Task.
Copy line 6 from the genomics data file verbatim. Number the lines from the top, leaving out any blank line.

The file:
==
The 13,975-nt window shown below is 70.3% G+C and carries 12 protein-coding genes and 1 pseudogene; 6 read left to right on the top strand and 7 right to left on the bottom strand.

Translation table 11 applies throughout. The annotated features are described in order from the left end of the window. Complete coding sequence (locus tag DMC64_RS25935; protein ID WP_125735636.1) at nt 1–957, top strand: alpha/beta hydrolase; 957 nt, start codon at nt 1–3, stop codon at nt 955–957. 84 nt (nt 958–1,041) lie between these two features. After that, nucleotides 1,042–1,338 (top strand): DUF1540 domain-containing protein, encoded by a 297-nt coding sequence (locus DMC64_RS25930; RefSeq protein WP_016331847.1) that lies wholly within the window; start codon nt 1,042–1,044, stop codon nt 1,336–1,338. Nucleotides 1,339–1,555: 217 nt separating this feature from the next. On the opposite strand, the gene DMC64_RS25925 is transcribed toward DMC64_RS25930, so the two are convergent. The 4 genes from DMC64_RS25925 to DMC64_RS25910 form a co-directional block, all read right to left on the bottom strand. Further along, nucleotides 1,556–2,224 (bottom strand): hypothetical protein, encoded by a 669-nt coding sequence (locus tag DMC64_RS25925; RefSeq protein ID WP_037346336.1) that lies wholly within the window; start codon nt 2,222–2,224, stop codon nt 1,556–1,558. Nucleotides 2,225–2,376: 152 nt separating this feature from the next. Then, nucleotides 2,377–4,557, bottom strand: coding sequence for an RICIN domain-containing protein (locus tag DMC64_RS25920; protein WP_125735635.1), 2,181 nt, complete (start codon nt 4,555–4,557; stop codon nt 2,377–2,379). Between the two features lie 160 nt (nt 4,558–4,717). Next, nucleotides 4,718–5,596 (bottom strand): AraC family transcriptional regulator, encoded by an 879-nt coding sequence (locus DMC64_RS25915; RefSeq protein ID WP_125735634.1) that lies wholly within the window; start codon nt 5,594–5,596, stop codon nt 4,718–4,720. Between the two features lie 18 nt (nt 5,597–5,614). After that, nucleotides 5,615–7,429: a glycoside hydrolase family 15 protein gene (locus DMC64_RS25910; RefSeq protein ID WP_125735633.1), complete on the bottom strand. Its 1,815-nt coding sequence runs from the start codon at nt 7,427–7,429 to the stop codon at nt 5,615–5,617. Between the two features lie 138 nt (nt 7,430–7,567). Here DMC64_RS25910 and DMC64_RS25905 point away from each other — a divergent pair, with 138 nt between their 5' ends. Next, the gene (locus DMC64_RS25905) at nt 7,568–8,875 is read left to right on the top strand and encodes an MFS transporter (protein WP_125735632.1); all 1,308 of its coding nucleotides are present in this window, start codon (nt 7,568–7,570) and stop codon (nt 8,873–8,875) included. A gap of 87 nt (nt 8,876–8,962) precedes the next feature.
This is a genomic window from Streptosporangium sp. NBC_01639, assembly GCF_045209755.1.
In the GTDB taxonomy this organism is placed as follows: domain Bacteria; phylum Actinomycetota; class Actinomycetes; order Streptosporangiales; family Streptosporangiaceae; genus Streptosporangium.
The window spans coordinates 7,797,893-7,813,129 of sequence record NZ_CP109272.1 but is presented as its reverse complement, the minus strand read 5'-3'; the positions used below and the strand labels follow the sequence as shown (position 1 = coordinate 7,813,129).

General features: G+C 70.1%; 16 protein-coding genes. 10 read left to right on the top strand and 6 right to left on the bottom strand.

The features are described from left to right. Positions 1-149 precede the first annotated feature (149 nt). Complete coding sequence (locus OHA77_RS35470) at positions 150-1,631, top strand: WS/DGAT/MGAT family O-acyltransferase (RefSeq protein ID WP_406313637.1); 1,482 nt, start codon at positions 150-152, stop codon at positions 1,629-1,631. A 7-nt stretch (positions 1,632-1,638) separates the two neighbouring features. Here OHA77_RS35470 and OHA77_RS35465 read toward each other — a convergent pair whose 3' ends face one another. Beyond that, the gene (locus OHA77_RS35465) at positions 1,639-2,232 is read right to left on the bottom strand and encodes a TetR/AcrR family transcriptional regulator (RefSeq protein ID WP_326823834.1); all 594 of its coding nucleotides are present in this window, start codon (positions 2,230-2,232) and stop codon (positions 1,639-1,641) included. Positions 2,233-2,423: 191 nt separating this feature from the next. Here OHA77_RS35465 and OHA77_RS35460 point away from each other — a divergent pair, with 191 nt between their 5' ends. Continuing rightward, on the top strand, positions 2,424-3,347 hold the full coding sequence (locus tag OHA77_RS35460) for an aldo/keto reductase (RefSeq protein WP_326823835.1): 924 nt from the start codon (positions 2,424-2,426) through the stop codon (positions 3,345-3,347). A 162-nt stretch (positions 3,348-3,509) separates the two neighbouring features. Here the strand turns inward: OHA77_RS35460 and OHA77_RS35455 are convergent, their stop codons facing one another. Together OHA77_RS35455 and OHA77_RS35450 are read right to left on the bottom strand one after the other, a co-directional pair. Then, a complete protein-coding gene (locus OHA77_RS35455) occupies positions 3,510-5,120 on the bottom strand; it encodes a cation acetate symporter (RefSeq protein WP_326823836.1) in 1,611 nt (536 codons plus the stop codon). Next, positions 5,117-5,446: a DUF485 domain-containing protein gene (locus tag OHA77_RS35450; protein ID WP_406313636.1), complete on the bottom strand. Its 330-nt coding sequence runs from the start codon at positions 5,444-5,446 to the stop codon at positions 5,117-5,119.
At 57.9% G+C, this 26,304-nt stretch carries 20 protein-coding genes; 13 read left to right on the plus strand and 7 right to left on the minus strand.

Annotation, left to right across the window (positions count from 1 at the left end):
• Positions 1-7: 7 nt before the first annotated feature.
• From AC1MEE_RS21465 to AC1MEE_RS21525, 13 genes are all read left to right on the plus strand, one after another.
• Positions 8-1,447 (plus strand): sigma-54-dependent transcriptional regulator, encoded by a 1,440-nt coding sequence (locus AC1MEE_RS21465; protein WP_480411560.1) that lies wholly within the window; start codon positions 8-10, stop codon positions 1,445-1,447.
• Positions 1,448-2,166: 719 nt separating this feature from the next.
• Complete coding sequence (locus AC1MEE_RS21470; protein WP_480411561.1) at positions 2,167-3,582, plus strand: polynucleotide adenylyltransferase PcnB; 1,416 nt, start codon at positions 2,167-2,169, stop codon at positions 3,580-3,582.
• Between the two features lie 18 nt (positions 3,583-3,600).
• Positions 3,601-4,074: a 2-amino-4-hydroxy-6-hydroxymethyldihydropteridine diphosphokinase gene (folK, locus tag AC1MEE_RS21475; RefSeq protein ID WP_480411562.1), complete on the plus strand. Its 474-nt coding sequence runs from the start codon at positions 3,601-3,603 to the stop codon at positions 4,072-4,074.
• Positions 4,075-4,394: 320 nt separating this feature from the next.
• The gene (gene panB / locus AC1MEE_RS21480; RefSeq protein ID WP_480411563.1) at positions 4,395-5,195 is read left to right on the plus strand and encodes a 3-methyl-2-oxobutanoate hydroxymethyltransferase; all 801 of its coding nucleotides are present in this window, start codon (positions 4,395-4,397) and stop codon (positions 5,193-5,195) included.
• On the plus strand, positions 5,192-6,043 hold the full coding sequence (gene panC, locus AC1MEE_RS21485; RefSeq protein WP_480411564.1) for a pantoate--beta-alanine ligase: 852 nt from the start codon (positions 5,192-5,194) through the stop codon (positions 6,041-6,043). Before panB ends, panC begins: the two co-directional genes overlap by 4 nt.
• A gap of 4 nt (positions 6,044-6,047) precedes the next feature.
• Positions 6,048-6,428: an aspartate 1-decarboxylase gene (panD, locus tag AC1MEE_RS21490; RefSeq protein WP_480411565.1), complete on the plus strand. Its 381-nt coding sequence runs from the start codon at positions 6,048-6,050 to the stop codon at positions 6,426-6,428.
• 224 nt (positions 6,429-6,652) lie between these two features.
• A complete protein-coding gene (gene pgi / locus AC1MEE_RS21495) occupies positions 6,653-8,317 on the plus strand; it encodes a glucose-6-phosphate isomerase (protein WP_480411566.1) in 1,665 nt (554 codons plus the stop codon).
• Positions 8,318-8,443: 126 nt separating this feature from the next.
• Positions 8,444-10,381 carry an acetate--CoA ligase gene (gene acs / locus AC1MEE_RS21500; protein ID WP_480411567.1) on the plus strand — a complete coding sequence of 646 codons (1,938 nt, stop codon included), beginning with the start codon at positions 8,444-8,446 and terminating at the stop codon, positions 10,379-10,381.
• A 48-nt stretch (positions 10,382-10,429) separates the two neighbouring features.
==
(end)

General features: G+C 70.1%; 16 protein-coding genes. 10 read left to right on the top strand and 6 right to left on the bottom strand.